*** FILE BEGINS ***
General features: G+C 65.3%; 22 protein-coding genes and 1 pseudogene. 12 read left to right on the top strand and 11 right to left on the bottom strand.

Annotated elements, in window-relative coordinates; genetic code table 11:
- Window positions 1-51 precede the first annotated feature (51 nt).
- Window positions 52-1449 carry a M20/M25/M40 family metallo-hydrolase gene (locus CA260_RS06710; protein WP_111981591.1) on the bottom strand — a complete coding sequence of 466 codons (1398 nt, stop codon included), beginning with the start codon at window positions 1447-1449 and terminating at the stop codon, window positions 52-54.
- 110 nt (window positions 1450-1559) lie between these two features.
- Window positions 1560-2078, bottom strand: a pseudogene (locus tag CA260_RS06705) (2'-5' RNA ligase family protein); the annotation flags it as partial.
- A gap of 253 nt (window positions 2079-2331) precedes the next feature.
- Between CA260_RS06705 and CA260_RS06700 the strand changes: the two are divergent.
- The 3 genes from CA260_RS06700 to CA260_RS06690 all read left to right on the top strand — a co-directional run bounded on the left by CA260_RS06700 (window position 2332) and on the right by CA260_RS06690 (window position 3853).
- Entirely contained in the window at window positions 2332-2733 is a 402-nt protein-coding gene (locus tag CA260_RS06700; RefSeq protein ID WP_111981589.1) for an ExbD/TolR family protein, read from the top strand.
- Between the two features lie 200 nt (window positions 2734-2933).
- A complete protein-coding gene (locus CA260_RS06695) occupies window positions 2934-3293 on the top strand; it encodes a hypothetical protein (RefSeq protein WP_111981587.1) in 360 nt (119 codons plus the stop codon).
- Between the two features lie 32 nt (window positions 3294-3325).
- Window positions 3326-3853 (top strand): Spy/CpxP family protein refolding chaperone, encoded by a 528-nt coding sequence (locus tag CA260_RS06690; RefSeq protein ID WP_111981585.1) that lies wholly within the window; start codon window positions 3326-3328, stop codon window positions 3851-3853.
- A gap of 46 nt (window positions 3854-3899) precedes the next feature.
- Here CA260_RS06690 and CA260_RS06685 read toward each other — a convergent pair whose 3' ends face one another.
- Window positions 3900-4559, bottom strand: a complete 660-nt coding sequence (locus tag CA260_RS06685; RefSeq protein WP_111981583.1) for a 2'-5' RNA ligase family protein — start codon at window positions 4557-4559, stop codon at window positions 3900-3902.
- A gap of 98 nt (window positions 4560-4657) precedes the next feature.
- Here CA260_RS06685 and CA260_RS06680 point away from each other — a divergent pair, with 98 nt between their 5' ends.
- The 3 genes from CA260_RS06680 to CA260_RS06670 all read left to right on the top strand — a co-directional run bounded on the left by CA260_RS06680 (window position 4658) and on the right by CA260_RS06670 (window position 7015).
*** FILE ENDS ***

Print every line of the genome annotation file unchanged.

General features: G+C 65.3%; 22 protein-coding genes and 1 pseudogene. 12 read left to right on the top strand and 11 right to left on the bottom strand.

Annotated elements, in window-relative coordinates; genetic code table 11:
- Window positions 1-51 precede the first annotated feature (51 nt).
- Window positions 52-1449 carry a M20/M25/M40 family metallo-hydrolase gene (locus CA260_RS06710; protein WP_111981591.1) on the bottom strand — a complete coding sequence of 466 codons (1398 nt, stop codon included), beginning with the start codon at window positions 1447-1449 and terminating at the stop codon, window positions 52-54.
- 110 nt (window positions 1450-1559) lie between these two features.
- Window positions 1560-2078, bottom strand: a pseudogene (locus tag CA260_RS06705) (2'-5' RNA ligase family protein); the annotation flags it as partial.
- A gap of 253 nt (window positions 2079-2331) precedes the next feature.
- Between CA260_RS06705 and CA260_RS06700 the strand changes: the two are divergent.
- The 3 genes from CA260_RS06700 to CA260_RS06690 all read left to right on the top strand — a co-directional run bounded on the left by CA260_RS06700 (window position 2332) and on the right by CA260_RS06690 (window position 3853).
- Entirely contained in the window at window positions 2332-2733 is a 402-nt protein-coding gene (locus tag CA260_RS06700; RefSeq protein ID WP_111981589.1) for an ExbD/TolR family protein, read from the top strand.
- Between the two features lie 200 nt (window positions 2734-2933).
- A complete protein-coding gene (locus CA260_RS06695) occupies window positions 2934-3293 on the top strand; it encodes a hypothetical protein (RefSeq protein WP_111981587.1) in 360 nt (119 codons plus the stop codon).
- Between the two features lie 32 nt (window positions 3294-3325).
- Window positions 3326-3853 (top strand): Spy/CpxP family protein refolding chaperone, encoded by a 528-nt coding sequence (locus tag CA260_RS06690; RefSeq protein ID WP_111981585.1) that lies wholly within the window; start codon window positions 3326-3328, stop codon window positions 3851-3853.
- A gap of 46 nt (window positions 3854-3899) precedes the next feature.
- Here CA260_RS06690 and CA260_RS06685 read toward each other — a convergent pair whose 3' ends face one another.
- Window positions 3900-4559, bottom strand: a complete 660-nt coding sequence (locus tag CA260_RS06685; RefSeq protein WP_111981583.1) for a 2'-5' RNA ligase family protein — start codon at window positions 4557-4559, stop codon at window positions 3900-3902.
- A gap of 98 nt (window positions 4560-4657) precedes the next feature.
- Here CA260_RS06685 and CA260_RS06680 point away from each other — a divergent pair, with 98 nt between their 5' ends.
- The 3 genes from CA260_RS06680 to CA260_RS06670 all read left to right on the top strand — a co-directional run bounded on the left by CA260_RS06680 (window position 4658) and on the right by CA260_RS06670 (window position 7015).